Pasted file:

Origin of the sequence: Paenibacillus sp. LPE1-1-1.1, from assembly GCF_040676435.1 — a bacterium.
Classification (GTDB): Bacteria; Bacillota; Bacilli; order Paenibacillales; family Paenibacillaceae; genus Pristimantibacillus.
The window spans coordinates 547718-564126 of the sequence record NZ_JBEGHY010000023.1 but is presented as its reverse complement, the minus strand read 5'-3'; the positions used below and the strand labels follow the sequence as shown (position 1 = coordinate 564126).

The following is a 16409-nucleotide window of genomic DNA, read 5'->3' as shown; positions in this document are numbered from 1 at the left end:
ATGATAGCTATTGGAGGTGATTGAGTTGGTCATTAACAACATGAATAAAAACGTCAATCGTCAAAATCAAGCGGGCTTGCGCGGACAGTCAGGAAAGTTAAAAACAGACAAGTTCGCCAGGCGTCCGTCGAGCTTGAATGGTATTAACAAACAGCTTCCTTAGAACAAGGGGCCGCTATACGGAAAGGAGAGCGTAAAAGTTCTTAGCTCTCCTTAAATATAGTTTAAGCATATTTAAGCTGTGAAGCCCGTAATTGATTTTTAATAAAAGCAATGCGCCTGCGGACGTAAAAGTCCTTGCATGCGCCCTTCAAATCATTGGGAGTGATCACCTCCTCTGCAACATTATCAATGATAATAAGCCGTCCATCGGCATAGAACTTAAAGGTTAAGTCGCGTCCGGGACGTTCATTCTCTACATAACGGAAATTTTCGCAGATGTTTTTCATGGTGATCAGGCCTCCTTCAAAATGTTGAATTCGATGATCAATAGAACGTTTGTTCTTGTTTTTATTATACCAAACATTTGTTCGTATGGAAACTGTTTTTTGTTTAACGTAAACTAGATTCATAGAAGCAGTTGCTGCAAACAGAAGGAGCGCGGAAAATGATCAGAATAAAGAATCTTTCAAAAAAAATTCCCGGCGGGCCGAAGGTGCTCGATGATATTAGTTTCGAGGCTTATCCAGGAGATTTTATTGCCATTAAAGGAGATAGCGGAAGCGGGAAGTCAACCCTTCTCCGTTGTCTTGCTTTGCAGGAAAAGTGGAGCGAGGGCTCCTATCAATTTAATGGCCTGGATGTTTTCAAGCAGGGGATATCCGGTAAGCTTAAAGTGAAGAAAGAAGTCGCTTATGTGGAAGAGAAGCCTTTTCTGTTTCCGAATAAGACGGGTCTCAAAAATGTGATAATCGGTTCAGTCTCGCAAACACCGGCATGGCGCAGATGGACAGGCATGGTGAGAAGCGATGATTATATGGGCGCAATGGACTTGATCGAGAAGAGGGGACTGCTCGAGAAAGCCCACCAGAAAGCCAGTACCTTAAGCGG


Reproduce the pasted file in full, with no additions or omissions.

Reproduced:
Origin of the sequence: Paenibacillus sp. LPE1-1-1.1, from assembly GCF_040676435.1 — a bacterium.
Classification (GTDB): Bacteria; Bacillota; Bacilli; order Paenibacillales; family Paenibacillaceae; genus Pristimantibacillus.
The window spans coordinates 547718-564126 of the sequence record NZ_JBEGHY010000023.1 but is presented as its reverse complement, the minus strand read 5'-3'; the positions used below and the strand labels follow the sequence as shown (position 1 = coordinate 564126).

The following is a 16409-nucleotide window of genomic DNA, read 5'->3' as shown; positions in this document are numbered from 1 at the left end:
ATGATAGCTATTGGAGGTGATTGAGTTGGTCATTAACAACATGAATAAAAACGTCAATCGTCAAAATCAAGCGGGCTTGCGCGGACAGTCAGGAAAGTTAAAAACAGACAAGTTCGCCAGGCGTCCGTCGAGCTTGAATGGTATTAACAAACAGCTTCCTTAGAACAAGGGGCCGCTATACGGAAAGGAGAGCGTAAAAGTTCTTAGCTCTCCTTAAATATAGTTTAAGCATATTTAAGCTGTGAAGCCCGTAATTGATTTTTAATAAAAGCAATGCGCCTGCGGACGTAAAAGTCCTTGCATGCGCCCTTCAAATCATTGGGAGTGATCACCTCCTCTGCAACATTATCAATGATAATAAGCCGTCCATCGGCATAGAACTTAAAGGTTAAGTCGCGTCCGGGACGTTCATTCTCTACATAACGGAAATTTTCGCAGATGTTTTTCATGGTGATCAGGCCTCCTTCAAAATGTTGAATTCGATGATCAATAGAACGTTTGTTCTTGTTTTTATTATACCAAACATTTGTTCGTATGGAAACTGTTTTTTGTTTAACGTAAACTAGATTCATAGAAGCAGTTGCTGCAAACAGAAGGAGCGCGGAAAATGATCAGAATAAAGAATCTTTCAAAAAAAATTCCCGGCGGGCCGAAGGTGCTCGATGATATTAGTTTCGAGGCTTATCCAGGAGATTTTATTGCCATTAAAGGAGATAGCGGAAGCGGGAAGTCAACCCTTCTCCGTTGTCTTGCTTTGCAGGAAAAGTGGAGCGAGGGCTCCTATCAATTTAATGGCCTGGATGTTTTCAAGCAGGGGATATCCGGTAAGCTTAAAGTGAAGAAAGAAGTCGCTTATGTGGAAGAGAAGCCTTTTCTGTTTCCGAATAAGACGGGTCTCAAAAATGTGATAATCGGTTCAGTCTCGCAAACACCGGCATGGCGCAGATGGACAGGCATGGTGAGAAGCGATGATTATATGGGCGCAATGGACTTGATCGAGAAGAGGGGACTGCTCGAGAAAGCCCACCAGAAAGCCAGTACCTTAAGCGG